I’m sure you all probably know that biscuits are basically cookies outside the US— Though they are usually crispier in texture, like shortbread or gingersnaps. I can assure you Professor McGonagall isn’t offering Harry Potter a bready biscuit to go with his gravy, but a little cookie. I’m rather surprised American publishers didn’t force Rowling to change that, but glad nonetheless. These cookies/biscuits have a little crunch on the outside and are nice and fluffy on the inside. I really hope they were baked from scratch by the Hogwarts House Elves and not transfigured from real newts by Professor McGonagall…
McGonagall practically forces Ginger Newt Biscuits on Harry a few times, the first being after Harry loses his temper in front of the awful Professor Umbridge. Harry is sent to Professor McGonagall, the head of Gryffindor House, who tries to impress upon Harry that Umbridge is essentially a spy for the Ministry of Magic.
Harry Potter and the Order of the Phoenix. Ch 12, p 248.
Professor McGonagall sat down behind her desk, frowning at Harry. The she said, “Have a biscuit, Potter.”
“Have a biscuit,” she repeated impatiently, indicating a tartan tin of cookies lying on top of one of the piles of papers on her desk. “And sit down.”
There had been a previous occasion when Harry, expecting to be caned by Professor McGonagall, had instead been appointed by her to the Gryffindor Quidditch team. He sank into a chair opposite her and helped himself to a Ginger Newt, feeling just as confused and wrongfooted as he had done on that occasion.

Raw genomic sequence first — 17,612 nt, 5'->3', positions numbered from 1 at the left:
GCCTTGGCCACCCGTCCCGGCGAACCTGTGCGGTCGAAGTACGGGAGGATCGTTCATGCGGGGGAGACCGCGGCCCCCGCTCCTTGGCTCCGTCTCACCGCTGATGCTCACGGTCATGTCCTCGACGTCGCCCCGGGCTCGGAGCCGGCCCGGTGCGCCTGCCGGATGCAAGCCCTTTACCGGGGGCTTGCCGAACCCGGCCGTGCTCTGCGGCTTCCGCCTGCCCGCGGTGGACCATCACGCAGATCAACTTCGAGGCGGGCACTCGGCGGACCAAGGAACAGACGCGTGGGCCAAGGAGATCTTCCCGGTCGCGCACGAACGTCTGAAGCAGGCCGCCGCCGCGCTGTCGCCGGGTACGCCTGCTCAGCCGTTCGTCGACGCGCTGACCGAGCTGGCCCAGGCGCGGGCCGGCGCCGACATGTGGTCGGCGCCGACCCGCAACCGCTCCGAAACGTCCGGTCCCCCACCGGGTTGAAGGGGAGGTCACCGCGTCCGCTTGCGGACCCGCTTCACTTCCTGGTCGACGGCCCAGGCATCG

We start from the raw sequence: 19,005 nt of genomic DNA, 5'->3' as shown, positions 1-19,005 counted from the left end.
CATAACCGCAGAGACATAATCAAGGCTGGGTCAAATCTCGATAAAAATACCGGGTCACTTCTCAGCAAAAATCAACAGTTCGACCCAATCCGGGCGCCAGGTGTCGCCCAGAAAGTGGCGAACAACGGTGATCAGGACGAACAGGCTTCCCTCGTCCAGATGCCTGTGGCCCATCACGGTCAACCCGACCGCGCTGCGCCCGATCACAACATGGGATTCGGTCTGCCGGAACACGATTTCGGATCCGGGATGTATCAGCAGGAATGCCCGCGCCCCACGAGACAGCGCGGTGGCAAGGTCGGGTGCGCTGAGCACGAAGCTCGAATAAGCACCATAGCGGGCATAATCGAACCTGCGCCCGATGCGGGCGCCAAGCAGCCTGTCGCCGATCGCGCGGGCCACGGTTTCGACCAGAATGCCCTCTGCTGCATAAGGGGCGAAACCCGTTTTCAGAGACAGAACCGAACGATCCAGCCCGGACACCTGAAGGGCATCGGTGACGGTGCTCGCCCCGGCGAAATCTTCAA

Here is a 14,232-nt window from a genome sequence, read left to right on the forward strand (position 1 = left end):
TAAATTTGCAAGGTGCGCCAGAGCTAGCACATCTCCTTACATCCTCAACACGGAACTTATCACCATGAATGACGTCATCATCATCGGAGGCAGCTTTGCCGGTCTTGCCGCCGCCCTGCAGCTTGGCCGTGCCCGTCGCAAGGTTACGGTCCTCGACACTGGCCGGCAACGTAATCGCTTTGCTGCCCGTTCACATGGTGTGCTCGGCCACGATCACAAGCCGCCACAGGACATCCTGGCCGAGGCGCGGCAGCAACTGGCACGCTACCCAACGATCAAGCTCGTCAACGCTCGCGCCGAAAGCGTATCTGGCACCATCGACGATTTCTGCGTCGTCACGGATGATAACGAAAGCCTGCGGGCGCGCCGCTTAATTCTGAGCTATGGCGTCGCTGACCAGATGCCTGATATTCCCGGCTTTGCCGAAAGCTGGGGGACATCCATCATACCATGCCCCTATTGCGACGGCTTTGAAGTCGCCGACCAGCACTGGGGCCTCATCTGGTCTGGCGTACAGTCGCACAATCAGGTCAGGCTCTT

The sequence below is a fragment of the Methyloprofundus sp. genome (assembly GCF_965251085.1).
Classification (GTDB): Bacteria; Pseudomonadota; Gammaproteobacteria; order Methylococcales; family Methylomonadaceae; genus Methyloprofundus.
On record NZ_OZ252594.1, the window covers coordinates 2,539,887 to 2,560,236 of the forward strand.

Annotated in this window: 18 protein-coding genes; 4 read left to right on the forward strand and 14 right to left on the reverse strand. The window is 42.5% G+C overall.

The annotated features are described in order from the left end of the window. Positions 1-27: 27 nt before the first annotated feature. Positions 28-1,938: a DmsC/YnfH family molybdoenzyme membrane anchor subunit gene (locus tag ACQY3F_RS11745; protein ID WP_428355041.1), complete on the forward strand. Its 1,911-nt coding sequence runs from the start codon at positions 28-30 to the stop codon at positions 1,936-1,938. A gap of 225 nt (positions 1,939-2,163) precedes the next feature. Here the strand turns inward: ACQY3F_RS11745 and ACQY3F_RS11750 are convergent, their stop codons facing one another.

Professor McGonagall’s Vegan Ginger Newt Biscuits (makes about 24 med-large newts)
2 cups plain flour
1 tsp baking soda
2 tsp ground cinnamon
1 tsp ground cloves
1/2 tsp ground nutmeg
1/2 tsp ground ginger
1/2 tsp salt
1 cup sugar
6 tbsp molasses or dark treacle
1/4 cup vegetable oil
2 tsp ener-g + 4 tbsp water
1 tbsp raw ginger, minced
In a large bowl, sift together the flour, spices, soda, and salt. Separately, beat the sugar, oil and molasses until oil is fully incorporated and mixture looks soft. Add the enger-g powder to the water and whisk until smooth, then add to the sugar mix.
Slowly add the dry ingredients to the bowl and stir until just combined, add a teaspoon of water if it appears too dry. Fold in the raw ginger.
If you’re lucky enough to have a newt or gecko shaped cookie cutter, roll out the dough on a floured counter top and proceed as you would making gingerbread or sugar cookies. I was not so lucky. I first tried to use a stencil to cut out the newts. It took FOREVER and didn’t look so great.
Finally, I just started shaping them freehand. Start with a scoop of dough the size of a ping pong ball and form it into a fat snake with a little belly.
Then attach some little legs and smooth out the joints. Try not to use too much flour on your counter or the legs won’t stick or use a little bit of water to moisten the dough where you’re attaching the legs. Don’t worry, they don’t have to be too smooth as they do puff up a little in the oven.
Place the trays of formed newts into the fridge to chill briefly and preheat the oven to 350°F.
When the oven is hot, move them straight from the fridge to the oven and bake for 12 minutes. The tops should be crackled slightly, but you don’t want the little feet to burn. Let the biscuits cool on the trays for 2 minutes, then transfer to a rack to cool completely.
Perfect for fall, winter, or anytime with a hot cup of tea…